My Grandmother’s Bilkalach

One of my warmest childhood memories is of the time that I spent at my grandmother’s house in The Bronx. On Sundays, after Hebrew school, we gathered with aunts, uncles, and cousins for all sorts of special foods, lively conversation, and a good game of cards. There were a lot of us! But as the youngest of the youngest, my time to shine was on Passover, when from the end of the last bridge table I stood, with all eyes focused on me, to chant the Four Questions in the traditional learnensteiger motif. I also had a seat closest to the kitchen where the real action was. My grandmother’s kosher kitchen was abuzz for days before the seder and I was there to help with chopping of the liver, grinding of the fish for gefilte fish, and the making of my favorite, the bilkalach.

My grandmother’s bilkalach were a Passover version of potato knishes which I have adapted from memory. I have a dairy house, so mine are stuffed with browned onions. My grandmother stuffed hers with chopped liver and other sorts of meat too.

Note: I have never really thought of the proper proportions for this recipe. So feel free to play around with them. There should be twice as many potatoes as onions.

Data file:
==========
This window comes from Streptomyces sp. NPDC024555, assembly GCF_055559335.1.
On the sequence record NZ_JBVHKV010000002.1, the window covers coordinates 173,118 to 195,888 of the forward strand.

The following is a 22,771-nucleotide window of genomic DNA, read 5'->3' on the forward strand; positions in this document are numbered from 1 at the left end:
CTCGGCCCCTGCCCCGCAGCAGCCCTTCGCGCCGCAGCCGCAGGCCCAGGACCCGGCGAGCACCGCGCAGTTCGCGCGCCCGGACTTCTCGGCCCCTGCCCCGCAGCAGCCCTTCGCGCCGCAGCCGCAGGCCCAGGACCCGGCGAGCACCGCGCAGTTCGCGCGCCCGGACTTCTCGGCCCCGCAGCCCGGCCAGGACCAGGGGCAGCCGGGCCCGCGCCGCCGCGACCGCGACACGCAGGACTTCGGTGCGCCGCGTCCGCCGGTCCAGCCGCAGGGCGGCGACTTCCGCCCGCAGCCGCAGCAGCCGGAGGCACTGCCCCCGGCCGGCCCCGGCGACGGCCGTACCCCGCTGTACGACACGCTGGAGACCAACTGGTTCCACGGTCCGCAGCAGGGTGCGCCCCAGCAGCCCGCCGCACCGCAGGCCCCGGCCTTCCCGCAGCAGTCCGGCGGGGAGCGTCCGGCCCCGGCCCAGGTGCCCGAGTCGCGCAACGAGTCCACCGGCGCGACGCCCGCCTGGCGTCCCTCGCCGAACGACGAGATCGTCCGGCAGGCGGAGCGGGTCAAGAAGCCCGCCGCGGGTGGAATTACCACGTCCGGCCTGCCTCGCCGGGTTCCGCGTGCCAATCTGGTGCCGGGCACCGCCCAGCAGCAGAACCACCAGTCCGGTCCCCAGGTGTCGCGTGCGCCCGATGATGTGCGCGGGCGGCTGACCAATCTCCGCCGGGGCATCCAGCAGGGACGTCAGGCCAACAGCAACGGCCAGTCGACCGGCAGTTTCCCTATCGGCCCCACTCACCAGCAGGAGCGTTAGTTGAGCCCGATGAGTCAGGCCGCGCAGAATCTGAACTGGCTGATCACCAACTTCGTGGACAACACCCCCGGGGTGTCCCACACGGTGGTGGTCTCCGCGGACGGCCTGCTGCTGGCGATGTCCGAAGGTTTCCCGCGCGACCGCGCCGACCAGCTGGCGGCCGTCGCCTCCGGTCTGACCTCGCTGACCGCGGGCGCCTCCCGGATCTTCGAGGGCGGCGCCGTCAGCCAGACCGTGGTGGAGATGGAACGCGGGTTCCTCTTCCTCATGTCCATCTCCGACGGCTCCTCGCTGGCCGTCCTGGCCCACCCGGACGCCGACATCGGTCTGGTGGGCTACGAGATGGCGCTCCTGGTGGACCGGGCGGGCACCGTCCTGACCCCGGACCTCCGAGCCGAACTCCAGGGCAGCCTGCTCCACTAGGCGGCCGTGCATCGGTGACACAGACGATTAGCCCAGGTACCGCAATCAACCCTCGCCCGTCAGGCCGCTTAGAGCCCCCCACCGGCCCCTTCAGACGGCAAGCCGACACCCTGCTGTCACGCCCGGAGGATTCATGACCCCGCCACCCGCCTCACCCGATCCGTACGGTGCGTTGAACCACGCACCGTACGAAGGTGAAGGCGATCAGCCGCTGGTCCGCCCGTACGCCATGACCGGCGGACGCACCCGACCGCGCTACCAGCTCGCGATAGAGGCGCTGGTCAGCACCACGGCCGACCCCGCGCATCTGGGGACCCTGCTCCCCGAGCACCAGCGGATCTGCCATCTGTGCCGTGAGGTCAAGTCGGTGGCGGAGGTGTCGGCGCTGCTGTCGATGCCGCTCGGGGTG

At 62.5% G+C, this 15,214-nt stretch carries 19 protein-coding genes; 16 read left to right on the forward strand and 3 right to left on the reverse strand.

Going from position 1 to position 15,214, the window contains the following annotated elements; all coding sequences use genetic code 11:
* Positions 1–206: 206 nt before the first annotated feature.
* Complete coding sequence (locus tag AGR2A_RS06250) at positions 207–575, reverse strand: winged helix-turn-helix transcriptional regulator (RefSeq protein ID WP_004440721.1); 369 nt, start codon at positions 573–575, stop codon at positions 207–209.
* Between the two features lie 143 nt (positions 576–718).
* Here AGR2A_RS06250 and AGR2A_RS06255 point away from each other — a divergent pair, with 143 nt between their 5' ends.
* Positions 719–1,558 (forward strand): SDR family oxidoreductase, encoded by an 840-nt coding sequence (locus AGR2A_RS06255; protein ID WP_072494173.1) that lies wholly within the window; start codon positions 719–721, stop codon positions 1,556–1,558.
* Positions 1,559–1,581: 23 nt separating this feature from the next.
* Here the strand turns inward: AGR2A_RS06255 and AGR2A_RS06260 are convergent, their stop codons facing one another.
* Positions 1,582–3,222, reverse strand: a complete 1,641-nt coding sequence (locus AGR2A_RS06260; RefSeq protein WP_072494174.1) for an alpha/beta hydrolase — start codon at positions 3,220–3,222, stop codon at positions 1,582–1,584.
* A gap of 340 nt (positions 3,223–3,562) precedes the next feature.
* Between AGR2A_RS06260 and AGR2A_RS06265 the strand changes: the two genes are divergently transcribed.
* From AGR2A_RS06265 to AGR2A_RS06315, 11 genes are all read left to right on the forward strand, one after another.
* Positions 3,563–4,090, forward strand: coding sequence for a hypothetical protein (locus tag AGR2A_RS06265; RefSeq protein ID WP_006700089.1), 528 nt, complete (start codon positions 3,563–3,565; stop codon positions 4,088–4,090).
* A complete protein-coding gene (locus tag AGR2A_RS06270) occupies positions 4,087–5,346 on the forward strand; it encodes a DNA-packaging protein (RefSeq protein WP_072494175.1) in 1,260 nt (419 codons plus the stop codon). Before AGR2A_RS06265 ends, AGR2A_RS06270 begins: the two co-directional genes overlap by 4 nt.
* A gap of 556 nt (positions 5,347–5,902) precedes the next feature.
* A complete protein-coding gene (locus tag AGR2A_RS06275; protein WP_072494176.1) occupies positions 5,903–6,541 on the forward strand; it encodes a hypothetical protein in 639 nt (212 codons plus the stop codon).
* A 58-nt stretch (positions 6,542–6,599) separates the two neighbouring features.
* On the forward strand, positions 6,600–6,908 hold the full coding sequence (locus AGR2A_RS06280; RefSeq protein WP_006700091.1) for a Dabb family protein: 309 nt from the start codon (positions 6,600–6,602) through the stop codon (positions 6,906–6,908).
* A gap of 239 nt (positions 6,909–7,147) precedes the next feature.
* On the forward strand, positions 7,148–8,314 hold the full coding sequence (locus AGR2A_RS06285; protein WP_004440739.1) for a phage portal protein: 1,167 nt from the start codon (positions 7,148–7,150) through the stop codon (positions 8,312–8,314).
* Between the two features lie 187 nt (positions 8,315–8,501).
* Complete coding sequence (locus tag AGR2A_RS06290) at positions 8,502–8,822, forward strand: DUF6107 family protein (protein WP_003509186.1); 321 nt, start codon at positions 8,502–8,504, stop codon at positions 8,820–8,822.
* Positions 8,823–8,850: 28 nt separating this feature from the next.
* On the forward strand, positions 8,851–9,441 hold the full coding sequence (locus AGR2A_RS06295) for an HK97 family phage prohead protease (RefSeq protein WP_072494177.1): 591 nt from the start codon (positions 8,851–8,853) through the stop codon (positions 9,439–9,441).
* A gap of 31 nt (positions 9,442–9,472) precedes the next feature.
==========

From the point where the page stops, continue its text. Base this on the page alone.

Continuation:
2 lbs white potatoes, peeled and cubed
1 lb yellow onions thinly sliced
4 Tbsp canola oil (or other light oil or margarine/butter)
¼ C matzah meal (more if needed)
3 eggs
ground salt/pepper to taste

1. Prepare a baking sheet with parchment paper or grease of your choice.

2.. Brown sliced onions in 2 Tbsp of oil in large frying pans. Look for carmelization. (You can add a little sugar if you like.) Add more oil if necessary. When cooled, blot extra oil with paper towel.

3. As onions are browning, boil potatoes in large pot until soft.

4. When potatoes are soft (test with fork) drain and return to the pan.

5. Preheat oven to 375 deg.

6. While still warm, mash. Add one at a time: 2 eggs, remaining 2 tbsp of oil, matzah meal, salt & pepper. Mix together.

7. When potatoes/onions are cool enough to touch, wet hands, scoop out some potatoes and shape like a hamburger. Holding it in one had, create a well on top. Place the onions in the well and mold the potatoes to enclose the onions. When your potato-burger is smooth all around, place it on your sheet pan and repeat.

8. Using last egg, mixed with a few drops of water, brush the top of the bilkalach.

9. Cook for about 90 minutes, until tops are golden brown.

About Gail F. Nalven

Jewish Educator, Rabbi, Tefillah Leader, Songleader, Teacher, and Freelance Jew
This entry was posted in Jewish Holidays, Kashrut, Pesach and tagged , , , , . Bookmark the permalink.

2 Responses to My Grandmother’s Bilkalach

  1. Sally Winter says:

    Sounds yummy!! Have a good Pesach!! Chag Sameach!😊

    Sent from my iPhone


  2. Spike says:

    Surripsing to think of something like that

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